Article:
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What Are EMF's?

 EMF’s is the abbreviated form of ‘electric and magnetic fields,' which are areas of energy invisible to the naked eye. It falls under two categories:

Non-ionizing: Low-level radiation that’s harmless to people

Ionizing: High-level radiation that can potentially cause damage on a cellular and DNA level

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Source: NIEHS

EMF's are typically associated with any device that runs on electrical power, like your cell phone or car. But most people do not know that EMF’s are also a naturally occurring phenomenon. Lightning from thunderstorms are a good example of this, but an even better one would be the Earth’s core. EMF’s generated from the core completely engulf the planet from the North to South pole, providing a constant stream of EMF radiation. This same magnetic field is what makes compasses work and is used as a navigational tool by fish and pigeons. 

Are EMF’s Harmful?

There have been a number of scientific and research studies examining any possible adverse effects EMF’s could have on the human body. But the largest endeavor conducted was by the National Institute of Environmental Health Sciences (NIEHS) and the Department of Energy (DOE), both of which are U.S. government agencies. The NIEHS and DOE dubbed their six-year evaluation the “Electric and Magnetic Fields Research and Public Information Dissemination Program” (EMF RAPID). When it was completed, the NIEHS and DOE reported their findings to Congress, stating that the overall scientific evidence for human health risk from EMF exposure is weak.” Below is a visual example providing context on the varying levels of EMF. The shorter the wavelength, the more harmful it can be, like x-rays, gamma and ultraviolet. The longer the wavelength, the lower the energy, which includes infrared, micro waves and radio.

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Source: NIEHS

Infrared Radiation

Infrared lands upon the same spectrum that visible light is on, the Electromagnetic Spectrum (pictured above). Unlike visible light, infrared is imperceptible to the human eye and instead, is detected by one of our other five senses: Touch. Now, we of course cannot literally touch infrared the way you’d pet your dog, but we can feel the heat it generates within our bodies. Put simply, this is accomplished when infrared waves vibrate the water molecules within us, which then eventually causes us to sweat. If you have never experienced an infrared sauna before, an excellent way to imagine the heat generated from infrared is to recall the last time you stood in the sun for a prolonged period of time. Chances are you felt the heat on your skin and probably began sweating. This is because eighty percent of sunlight is infrared waves, which is exactly how our saunas operate, minus all the harmful ultraviolet rays the sun also emits.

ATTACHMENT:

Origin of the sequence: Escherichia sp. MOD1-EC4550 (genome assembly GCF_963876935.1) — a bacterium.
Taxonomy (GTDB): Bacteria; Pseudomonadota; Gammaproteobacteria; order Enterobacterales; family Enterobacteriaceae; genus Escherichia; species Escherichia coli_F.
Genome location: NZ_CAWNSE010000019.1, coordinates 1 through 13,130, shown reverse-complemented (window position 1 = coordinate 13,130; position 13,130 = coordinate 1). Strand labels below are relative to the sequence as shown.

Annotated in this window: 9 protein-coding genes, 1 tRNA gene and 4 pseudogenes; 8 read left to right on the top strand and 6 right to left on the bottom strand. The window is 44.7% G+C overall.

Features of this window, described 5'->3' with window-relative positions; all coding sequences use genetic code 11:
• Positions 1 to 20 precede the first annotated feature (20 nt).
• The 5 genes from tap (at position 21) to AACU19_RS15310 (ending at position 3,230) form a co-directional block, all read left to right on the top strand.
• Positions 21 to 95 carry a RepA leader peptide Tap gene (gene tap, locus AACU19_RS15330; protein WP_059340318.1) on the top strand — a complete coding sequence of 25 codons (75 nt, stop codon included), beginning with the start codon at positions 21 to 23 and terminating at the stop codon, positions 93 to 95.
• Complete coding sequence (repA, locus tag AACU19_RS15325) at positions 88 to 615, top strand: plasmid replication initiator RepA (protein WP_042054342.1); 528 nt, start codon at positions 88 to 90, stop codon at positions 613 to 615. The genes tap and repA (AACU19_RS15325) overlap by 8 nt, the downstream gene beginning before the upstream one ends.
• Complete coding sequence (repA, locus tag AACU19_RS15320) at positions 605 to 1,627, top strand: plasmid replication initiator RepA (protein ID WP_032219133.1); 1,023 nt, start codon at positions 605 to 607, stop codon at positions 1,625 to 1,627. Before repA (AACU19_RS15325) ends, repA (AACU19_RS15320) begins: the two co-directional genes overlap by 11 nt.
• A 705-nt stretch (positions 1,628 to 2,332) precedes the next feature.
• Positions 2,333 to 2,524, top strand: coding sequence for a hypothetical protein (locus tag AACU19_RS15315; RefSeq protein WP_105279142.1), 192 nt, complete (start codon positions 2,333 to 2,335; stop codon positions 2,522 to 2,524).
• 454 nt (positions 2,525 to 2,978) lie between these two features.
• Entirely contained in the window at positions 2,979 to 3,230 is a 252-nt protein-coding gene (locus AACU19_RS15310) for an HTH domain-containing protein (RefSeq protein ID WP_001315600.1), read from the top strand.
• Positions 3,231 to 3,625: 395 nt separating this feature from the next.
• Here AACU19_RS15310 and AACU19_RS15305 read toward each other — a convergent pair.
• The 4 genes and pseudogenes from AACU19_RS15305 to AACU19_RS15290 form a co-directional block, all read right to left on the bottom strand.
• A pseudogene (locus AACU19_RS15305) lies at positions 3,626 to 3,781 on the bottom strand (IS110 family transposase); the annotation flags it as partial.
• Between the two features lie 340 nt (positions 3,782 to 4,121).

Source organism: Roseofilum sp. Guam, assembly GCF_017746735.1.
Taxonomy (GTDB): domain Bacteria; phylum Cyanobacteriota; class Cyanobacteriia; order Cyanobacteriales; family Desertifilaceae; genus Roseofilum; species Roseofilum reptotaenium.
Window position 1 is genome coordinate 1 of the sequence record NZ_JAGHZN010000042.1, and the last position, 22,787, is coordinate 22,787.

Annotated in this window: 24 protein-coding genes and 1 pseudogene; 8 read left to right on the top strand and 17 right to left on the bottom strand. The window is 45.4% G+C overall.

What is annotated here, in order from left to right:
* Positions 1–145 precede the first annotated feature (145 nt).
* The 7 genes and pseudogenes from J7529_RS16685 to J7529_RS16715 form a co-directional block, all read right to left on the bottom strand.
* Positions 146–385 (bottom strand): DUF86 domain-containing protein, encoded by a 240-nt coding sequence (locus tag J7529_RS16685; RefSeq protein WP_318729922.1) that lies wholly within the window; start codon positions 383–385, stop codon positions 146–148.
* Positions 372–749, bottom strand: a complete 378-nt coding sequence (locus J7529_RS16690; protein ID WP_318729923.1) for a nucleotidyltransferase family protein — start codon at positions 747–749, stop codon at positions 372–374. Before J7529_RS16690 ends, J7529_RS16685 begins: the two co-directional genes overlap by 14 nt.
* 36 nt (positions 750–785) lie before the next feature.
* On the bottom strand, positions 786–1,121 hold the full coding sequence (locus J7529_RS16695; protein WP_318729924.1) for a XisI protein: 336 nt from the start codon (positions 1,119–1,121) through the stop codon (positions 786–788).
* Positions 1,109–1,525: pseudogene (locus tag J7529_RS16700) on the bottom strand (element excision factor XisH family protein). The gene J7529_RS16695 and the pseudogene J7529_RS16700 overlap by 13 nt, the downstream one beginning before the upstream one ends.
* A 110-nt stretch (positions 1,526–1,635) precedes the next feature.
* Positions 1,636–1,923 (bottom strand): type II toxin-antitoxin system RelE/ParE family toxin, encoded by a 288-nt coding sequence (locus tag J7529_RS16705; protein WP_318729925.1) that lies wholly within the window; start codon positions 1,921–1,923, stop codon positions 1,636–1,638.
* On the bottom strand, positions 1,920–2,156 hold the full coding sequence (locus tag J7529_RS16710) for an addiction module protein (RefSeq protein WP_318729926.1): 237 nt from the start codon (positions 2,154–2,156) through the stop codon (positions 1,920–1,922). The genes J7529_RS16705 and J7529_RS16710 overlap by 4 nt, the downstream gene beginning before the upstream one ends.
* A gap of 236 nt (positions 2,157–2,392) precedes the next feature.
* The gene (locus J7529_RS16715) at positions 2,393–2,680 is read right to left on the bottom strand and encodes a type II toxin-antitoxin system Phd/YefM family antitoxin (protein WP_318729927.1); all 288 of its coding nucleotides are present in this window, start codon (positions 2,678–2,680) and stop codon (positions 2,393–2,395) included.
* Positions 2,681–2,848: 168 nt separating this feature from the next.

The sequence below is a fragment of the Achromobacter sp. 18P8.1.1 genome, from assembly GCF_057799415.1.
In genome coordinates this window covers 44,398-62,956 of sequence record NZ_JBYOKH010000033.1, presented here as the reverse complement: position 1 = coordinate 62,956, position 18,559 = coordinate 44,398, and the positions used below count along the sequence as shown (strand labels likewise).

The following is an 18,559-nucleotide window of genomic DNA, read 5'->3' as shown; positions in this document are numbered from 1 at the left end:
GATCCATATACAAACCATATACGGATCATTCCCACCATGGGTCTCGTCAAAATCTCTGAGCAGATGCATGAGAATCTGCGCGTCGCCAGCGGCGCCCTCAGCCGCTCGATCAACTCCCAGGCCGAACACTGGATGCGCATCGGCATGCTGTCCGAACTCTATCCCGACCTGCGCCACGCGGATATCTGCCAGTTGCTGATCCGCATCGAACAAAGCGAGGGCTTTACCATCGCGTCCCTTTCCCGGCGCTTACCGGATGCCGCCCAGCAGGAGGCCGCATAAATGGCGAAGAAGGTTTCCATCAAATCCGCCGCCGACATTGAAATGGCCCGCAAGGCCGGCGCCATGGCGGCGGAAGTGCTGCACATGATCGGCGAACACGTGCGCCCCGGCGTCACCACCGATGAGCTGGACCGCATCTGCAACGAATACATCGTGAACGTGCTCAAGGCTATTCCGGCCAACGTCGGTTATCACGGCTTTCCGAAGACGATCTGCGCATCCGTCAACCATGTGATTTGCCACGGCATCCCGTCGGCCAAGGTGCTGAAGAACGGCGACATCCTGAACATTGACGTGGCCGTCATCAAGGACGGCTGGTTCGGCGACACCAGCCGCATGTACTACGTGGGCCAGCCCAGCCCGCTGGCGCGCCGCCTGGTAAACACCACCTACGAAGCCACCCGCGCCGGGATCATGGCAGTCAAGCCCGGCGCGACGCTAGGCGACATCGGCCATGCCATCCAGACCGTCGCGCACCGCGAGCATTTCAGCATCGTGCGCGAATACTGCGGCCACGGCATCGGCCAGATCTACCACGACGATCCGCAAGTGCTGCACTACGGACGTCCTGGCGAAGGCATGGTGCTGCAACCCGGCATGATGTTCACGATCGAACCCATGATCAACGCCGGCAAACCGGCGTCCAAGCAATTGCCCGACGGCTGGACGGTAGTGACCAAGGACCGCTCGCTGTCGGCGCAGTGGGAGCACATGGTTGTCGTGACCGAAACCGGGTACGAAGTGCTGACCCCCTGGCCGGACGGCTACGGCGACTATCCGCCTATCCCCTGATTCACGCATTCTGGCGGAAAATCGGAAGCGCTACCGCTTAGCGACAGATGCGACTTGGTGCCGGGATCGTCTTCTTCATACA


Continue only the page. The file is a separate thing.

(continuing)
JNH Lifestyles Saunas and EMF Levels

All of our saunas have been tested by third-party companies, such as  Intertek (specializing in assurance, inspection, product testing and certification) and Vitatech (specializing in measuring EMF levels in products and environments, expert engineering EMI/RFI consultants). We are proud to confidently state that our saunas are tested low or virtually zero EMF, depending on the model you purchase.

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Finding Out EMF Levels Yourself

If you would like to see for yourself what levels of EMF are emitted from our saunas, or possibly any other devices in your home, then you would need to purchase a gaussmeter. They are available for purchase through a number of retailers which can be easily found with a simple internet search. Please be advised that outside interference, both man-made and naturally occurring, can affect the EMF levels in the environment, which may lead to inaccurate results.

Free eBook

Through extensive research, our team has put together a simple and comprehensible eBook on the subject of EMF’s. It contains objective information from every scholarly scientific article we could locate on the topic. Please feel free to download the eBook here.

References

https://www.niehs.nih.gov/health/topics/agents/emf/index.cfm

EMF: Electric and Magnetic Fields Associated with the Use of Electric Power

https://www.epa.gov/radtown/electric-and-magnetic-fields-power-lines

https://www.gemini.edu/public/infrared.html

https://www.ncbi.nlm.nih.gov/pmc/articles/PMC3699878/#R2

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